In 2020, more than one million workers became unemployed. The construction industry took a massive hit due to lockdowns and is still reeling from its after-effects.
With nearly 30% of construction materials coming from other countries, supply disruption was inevitable. This meant construction companies need to put a halt to their projects. More importantly, health was at stake, leaving construction workers looking for alternative jobs while social distancing was in effect.
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Filling in Old Shoes
By 2021, 80% of construction workers in the United States returned to their jobs. The others who have not yet returned may never return at all. This leaves positions in the construction industry open to new skilled workers.
According to the National Center for Construction Education & Research, about 41% of the current construction workforce will retire by 2023. With this imminent retirement, construction employers are looking for ways to attract new and younger talents. Entry-level construction positions may fill in the gap, but this also means employers and exiting workers need to train this new breed of construction hires.
Do Construction Workers Get Paid Well?
According to the Bureau of Labor Statistics (BLS), the median salary of experienced construction workers is around $37,080 ($17.83 per hour). The rate depends on the education, experience, and skill of the employee.
Although construction work does not strictly require a degree, most companies look for formal training and hands-on experience. Career Explorer explains in an article that salaries are determined by the amount of experience a worker has. Entry-level construction positions have an average salary of over $21,000 per year. Mid-level positions have an average salary of $32,000, while the most experienced workers can get more than $47,000 per year.
However, salaries are not the barometer of success for many young employees. The next-generation construction workers are not just looking for high compensation but also for job satisfaction, efficiency, and safety.
How To Hire Construction Workers in 2022
Before retiring workers hang their hard hats, construction employers need to provide training for the new hires. Expert knowledge from retiring employees is key to a successful turnover. However, the challenge lies not in apprenticeship alone.
Attracting millennials to take on construction jobs will require companies to meet them where they are: online. Old hiring techniques are unlikely to entice these digital natives. If your company is still hanging the “Wanted Construction Workers” sign, you are missing the diverse group of talents that use technology to navigate life and work.
Millennials in construction are looking for innovative ways to keep work interesting and efficient. Here are some ways how companies can attract a new generation of construction workers:
Ramp up online hiring efforts
Adopting digital tools to attract new workers is now more important than ever. Younger generations are constantly on social media and other sites, proving that the easiest way to pull in this workforce is by meeting them where they are. Millennials’ and Generation Z’s identities are tied to their online lives. These groups expect new solutions that get rid of tedious application processes. Companies need to re-evaluate job postings and their media to reach this distinct audience.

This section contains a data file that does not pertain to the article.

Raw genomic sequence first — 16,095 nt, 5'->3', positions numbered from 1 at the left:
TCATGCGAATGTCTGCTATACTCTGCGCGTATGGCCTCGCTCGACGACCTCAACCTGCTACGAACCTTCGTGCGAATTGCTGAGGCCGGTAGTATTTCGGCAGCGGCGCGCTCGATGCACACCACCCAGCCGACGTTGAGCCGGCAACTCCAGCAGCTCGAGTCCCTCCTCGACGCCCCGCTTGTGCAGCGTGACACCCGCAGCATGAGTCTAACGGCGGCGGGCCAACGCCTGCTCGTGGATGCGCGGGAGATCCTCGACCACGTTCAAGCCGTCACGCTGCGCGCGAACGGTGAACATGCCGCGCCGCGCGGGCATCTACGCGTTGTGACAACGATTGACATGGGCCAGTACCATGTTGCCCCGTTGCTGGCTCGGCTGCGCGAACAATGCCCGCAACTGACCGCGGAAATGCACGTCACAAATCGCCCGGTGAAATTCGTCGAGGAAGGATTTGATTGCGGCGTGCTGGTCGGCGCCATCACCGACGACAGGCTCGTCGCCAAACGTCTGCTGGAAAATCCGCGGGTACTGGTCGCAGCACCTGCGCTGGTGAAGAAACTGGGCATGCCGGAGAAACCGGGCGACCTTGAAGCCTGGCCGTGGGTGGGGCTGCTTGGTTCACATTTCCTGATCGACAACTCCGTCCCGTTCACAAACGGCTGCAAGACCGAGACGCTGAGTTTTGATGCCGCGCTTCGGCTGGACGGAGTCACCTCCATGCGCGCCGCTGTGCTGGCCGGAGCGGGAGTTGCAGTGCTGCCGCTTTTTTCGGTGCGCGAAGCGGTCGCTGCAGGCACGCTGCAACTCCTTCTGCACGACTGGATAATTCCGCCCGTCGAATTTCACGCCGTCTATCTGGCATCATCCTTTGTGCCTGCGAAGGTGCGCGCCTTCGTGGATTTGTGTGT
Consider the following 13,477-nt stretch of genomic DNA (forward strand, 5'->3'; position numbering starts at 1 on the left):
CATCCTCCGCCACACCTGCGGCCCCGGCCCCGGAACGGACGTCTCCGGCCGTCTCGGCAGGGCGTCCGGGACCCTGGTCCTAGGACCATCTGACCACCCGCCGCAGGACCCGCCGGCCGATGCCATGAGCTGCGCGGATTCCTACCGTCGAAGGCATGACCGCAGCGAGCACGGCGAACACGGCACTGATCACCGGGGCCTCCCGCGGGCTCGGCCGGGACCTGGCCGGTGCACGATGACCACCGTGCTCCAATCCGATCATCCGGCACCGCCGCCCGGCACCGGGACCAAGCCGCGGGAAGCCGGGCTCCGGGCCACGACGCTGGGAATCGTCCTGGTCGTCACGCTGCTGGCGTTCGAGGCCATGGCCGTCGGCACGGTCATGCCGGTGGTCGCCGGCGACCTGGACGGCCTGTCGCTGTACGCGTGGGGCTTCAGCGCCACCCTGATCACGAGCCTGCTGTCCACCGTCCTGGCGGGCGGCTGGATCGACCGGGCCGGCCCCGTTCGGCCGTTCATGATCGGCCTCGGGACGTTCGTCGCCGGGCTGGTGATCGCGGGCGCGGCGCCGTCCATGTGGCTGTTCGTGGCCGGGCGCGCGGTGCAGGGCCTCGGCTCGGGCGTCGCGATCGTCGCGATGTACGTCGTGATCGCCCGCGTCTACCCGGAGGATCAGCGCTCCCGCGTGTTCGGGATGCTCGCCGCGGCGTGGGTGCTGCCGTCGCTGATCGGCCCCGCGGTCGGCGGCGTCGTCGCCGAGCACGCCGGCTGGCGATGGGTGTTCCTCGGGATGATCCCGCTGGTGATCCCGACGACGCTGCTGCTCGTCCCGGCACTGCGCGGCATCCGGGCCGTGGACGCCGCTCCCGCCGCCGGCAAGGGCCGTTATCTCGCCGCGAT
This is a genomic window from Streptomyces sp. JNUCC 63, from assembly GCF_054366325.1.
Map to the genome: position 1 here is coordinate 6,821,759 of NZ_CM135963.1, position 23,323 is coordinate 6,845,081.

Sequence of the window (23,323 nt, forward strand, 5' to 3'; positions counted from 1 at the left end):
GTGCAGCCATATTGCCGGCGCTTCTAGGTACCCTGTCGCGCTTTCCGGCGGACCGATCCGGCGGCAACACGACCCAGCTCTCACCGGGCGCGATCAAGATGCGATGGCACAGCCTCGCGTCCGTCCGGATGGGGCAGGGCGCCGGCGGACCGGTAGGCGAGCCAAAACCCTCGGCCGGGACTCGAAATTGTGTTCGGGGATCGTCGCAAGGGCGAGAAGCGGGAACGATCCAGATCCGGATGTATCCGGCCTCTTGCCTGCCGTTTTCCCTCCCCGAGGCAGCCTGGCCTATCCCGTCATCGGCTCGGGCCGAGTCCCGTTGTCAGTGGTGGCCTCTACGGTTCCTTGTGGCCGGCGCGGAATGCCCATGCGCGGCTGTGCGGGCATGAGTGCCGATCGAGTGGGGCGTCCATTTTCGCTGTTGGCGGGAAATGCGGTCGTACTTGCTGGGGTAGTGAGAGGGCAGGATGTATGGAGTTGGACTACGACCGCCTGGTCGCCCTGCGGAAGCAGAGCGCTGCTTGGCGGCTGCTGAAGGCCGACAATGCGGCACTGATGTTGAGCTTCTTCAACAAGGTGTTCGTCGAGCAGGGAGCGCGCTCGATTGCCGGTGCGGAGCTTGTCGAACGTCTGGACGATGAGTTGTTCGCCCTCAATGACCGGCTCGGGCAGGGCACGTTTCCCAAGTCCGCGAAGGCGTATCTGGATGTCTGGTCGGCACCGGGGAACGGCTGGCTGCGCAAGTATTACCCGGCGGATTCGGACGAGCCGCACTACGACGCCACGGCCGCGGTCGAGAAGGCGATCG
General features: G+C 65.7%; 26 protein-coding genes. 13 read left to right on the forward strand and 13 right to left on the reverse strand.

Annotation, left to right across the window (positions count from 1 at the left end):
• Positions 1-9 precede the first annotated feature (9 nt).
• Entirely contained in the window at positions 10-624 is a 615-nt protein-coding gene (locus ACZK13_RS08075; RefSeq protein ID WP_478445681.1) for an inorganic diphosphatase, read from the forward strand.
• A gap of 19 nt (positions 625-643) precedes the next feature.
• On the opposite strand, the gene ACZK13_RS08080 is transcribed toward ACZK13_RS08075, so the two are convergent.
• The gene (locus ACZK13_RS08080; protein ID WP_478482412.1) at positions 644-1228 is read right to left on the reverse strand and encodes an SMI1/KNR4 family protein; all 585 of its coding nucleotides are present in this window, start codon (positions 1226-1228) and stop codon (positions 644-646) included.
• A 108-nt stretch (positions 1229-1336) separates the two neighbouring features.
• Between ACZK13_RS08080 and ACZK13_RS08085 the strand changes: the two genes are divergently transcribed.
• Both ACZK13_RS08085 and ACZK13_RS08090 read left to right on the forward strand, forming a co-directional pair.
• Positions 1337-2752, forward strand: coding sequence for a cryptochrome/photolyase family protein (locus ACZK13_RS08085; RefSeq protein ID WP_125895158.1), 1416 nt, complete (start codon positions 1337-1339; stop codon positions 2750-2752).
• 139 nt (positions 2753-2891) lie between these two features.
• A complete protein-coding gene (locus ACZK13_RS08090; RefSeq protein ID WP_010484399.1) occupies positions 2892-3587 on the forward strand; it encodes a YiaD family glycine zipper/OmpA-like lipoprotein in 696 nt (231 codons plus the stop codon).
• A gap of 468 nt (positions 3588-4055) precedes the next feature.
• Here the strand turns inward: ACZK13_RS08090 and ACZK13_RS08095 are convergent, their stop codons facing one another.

Make safety always a priority
According to the U.S. Bureau of Labor Statistics, approximately 20% of worker deaths are within the construction industry. Safety technologies are alluring to young people not only because of their novelty factor but also because of their efficiency.
Exoskeleton suits, which seem to have come from sci-fi movies, help protect the wearer from injury and reduce fatalities when operating heavy equipment. Other wearables such as smartwatches sensor-enabled hard hats are believed to improve site safety.
Operate more effectively with new technology
When you make technology integral to the workplace, you send the message that you care deeply about efficiency. Old traditional processes can now be performed faster (and even remotely) with the help of technology.
For example, instead of sending people on-site, drones can fly to an area and survey it. GPS technology can also give a detailed view of the terrain without the need to explore it in person.
Invest in leading-edge equipment
The construction industry is evolving with the use of technology. Upgrading equipment to make construction faster also allows new workers to operate equipment even with basic training. Modern machines are easier to operate, helping save time and cost. Moreover, remote technology such as telematics helps monitor the use and safety of vehicles and equipment.
Advancement in technology can help construction companies attract—and keep—the younger generation of workers. This new breed will replace the aging workforce and bring to the industry a fresh perspective.
By rethinking and switching recruitment efforts to meet Millennials and Gen Z where they are, construction companies can be more successful in their hunt for talent. Aside from making the industry attractive to young people, using technology can improve efficiency and safety in construction operations.